Made in America: A Social History of American Culture and Character

July 15, 2010

Made in America is a thoughtful assessment of the patterns of American life over the course of the past several centuries. Claude S. Fischer, a sociologist at the University of California, Berkeley, reflects on questions of culture and character in an effort to understand how "ordinary people living ordinary lives" behaved in the first years of New World settlement and how they behave today. As his argument unfolds, he challenges a number of myths about systems and structures as he reflects on questions of continuity and change.

Fischer draws on years of research, including extensive work in the historical record. His account draws on census, survey and administrative materials to drive his argument but also includes engaging personal stories about representative Americans to help make his case. In the end, he concludes that "continuity is a striking feature of American culture". There have been, to be sure, "important changes, spikes, sideways moves, and reversals", but there is still a remarkable consistency in the contours he describes.

At the very start, he acknowledges that modern Americans have more of just about everything than they had in the past. He suggests that they enjoy greater security and better access to a wider variety of goods. They may join different kinds of groups and interact in different kinds of public spaces, but the fundamental shape of US life is still largely the same.

Voluntarism is a key component of Fischer's analysis. People acted as if they were sovereign individuals, in control of their own fate, for most of American history. Over time, they built upon colonial patterns and became even more "independent, self-governing, and self-reliant", and such voluntarism helped provide a basis for continuity.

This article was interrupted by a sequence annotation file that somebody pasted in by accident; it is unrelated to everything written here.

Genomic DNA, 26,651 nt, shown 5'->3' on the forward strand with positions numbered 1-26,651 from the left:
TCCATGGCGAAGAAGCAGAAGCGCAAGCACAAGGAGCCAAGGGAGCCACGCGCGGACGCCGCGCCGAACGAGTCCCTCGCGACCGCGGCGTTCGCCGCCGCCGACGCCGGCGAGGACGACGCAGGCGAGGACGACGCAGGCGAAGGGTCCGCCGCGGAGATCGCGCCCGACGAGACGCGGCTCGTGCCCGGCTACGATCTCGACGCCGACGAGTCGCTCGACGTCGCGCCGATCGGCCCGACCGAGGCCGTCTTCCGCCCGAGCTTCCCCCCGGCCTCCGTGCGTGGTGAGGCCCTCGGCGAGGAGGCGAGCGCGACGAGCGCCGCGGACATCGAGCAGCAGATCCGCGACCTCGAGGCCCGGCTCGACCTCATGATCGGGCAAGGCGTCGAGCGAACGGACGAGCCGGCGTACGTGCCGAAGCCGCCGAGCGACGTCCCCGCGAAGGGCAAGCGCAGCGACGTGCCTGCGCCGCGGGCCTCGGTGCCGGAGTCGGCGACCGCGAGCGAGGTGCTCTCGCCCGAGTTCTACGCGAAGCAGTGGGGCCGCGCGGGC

One important feature of Fischer's book is his conclusion that some basic assumptions about American life are simply not true. He challenges the myth of mobility, suggesting that modern Americans move less than in the past. Rather than turning away from religion, he argues, "Americans have generally kept the faith". Popular conceptions notwithstanding, Americans are less violent than they were and, likewise, less alienated from their work.

Much of the rest of this intriguing book amplifies these themes. Fischer devotes one chapter to exploring how an American sense of security has developed. He dedicates another to examining the impact of more goods and possessions. In yet another, he reflects on what he calls "the tension between knitting together and standing apart". And finally, he notes the impact of changing attitudes about public spaces: the very fact of "watching so much television certainly led Americans to curtail public engagement".

Fischer recognises the inherent difficulties in evaluating American character. And yet, writing with sophistication and sensitivity, he provides a number of useful insights about past and present trends in American life.

Still, the book never really soars like some of the very best assessments of American behaviour. The Lonely Crowd, published by David Riesman and others in 1950, provided a sharper analytical focus in pointing to the differences between inner and other directed behaviour. Habits of the Heart: Individualism and Commitment in American Life, written by Robert Bellah and others in 1985, had a crisper consideration of American individualism. Robert Putnam's 1995 essay "Bowling alone: America's declining social capital", which was later expanded into a book, was likewise a more focused critique of declining social capital and connection in the US.

But Made in America has a wealth of important insights and reads well from beginning to end. All in all, it is a lively and intriguing effort to understand the most important elements of American life.

Made in America: A Social History of American Culture and Character

By Claude S. Fischer. University of Chicago Press 528pp, £22.50. ISBN 9780226251431. Published 23 April 2010

You've reached your article limit.

Register to continue

Registration is free and only takes a moment. Once registered you can read a total of 3 articles each month, plus:

  • Sign up for the editor's highlights
  • Receive World University Rankings news first
  • Get job alerts, shortlist jobs and save job searches
  • Participate in reader discussions and post comments
Register

Have your say

Log in or register to post comments